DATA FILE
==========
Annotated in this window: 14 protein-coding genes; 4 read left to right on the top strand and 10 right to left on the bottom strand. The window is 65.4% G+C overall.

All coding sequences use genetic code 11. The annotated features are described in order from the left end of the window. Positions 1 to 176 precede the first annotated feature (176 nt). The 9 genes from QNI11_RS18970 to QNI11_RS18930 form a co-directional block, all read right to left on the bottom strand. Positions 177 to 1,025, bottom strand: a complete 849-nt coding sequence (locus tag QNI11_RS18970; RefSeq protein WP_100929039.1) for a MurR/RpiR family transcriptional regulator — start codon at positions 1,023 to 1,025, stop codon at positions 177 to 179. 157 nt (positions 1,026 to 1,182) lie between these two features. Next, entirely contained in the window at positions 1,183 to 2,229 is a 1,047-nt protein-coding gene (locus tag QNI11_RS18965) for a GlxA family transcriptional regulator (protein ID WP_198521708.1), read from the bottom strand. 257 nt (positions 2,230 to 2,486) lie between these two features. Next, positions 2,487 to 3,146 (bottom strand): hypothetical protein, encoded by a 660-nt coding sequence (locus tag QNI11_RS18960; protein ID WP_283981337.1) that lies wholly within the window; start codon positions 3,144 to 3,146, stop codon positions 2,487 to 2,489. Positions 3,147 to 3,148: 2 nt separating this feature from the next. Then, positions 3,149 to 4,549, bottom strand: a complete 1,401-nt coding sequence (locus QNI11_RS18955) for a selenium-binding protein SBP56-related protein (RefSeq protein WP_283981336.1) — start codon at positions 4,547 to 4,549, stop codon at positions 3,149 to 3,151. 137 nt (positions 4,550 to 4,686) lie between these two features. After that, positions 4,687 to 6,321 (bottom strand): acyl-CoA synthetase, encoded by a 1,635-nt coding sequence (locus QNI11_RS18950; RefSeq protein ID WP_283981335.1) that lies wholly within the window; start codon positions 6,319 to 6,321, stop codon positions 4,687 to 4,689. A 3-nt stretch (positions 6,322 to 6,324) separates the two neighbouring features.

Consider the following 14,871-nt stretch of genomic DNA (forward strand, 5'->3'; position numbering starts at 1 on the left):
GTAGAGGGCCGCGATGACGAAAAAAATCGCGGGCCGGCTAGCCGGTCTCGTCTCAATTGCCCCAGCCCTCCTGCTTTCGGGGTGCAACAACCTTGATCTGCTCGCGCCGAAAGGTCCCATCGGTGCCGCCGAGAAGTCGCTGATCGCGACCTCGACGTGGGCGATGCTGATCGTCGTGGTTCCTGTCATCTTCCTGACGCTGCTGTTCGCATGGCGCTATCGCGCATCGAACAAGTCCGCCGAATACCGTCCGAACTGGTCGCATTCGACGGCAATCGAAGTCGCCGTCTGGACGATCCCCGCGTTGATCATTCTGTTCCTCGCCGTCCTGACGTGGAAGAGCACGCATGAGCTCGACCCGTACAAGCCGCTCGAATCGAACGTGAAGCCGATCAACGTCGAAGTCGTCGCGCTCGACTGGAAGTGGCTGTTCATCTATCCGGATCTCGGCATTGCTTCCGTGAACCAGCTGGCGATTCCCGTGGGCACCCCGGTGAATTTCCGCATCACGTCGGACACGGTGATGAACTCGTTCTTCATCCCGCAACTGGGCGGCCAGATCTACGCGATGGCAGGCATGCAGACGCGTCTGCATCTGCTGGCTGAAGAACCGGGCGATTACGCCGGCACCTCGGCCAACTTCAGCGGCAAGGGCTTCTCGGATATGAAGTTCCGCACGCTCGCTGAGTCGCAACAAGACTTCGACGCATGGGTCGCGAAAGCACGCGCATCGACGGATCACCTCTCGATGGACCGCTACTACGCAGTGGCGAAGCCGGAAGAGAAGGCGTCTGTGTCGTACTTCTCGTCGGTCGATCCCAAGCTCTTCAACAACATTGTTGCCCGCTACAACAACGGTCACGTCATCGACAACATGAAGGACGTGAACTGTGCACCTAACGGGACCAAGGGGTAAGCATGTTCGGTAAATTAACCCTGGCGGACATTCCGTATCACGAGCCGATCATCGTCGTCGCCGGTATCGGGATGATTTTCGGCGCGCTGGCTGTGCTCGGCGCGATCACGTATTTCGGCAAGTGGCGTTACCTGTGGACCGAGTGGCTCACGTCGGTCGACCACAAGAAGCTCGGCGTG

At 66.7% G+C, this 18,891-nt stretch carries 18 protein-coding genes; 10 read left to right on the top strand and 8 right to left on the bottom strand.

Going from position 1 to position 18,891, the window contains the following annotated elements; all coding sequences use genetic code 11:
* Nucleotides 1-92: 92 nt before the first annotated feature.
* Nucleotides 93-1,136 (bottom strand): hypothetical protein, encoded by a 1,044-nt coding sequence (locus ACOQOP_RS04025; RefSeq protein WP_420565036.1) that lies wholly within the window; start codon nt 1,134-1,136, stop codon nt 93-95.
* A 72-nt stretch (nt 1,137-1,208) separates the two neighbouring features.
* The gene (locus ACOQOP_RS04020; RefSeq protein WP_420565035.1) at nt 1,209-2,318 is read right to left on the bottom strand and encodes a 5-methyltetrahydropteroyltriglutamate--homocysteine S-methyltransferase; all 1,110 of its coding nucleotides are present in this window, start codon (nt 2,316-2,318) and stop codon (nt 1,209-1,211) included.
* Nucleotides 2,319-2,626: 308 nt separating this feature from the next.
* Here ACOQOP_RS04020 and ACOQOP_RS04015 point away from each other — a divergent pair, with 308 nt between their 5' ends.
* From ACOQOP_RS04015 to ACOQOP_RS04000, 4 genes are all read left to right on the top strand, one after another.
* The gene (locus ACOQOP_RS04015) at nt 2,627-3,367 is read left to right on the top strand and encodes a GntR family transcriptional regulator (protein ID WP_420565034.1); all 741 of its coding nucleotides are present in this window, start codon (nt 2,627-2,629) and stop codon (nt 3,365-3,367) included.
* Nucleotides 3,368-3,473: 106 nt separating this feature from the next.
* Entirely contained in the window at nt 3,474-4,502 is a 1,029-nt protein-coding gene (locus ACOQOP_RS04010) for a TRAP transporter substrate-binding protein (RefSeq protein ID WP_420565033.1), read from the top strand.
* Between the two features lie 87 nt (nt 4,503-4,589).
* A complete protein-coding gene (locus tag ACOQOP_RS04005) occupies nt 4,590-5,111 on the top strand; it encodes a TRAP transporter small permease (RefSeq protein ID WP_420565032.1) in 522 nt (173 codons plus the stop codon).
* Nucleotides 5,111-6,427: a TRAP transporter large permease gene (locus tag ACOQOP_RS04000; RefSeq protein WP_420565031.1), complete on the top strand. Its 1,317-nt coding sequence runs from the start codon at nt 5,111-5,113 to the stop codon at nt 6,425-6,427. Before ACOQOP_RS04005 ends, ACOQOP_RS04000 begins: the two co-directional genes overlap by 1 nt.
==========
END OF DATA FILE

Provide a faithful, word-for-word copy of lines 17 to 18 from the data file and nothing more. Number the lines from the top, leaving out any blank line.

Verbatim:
* Between the two features lie 87 nt (nt 4,503-4,589).
* A complete protein-coding gene (locus tag ACOQOP_RS04005) occupies nt 4,590-5,111 on the top strand; it encodes a TRAP transporter small permease (RefSeq protein ID WP_420565032.1) in 522 nt (173 codons plus the stop codon).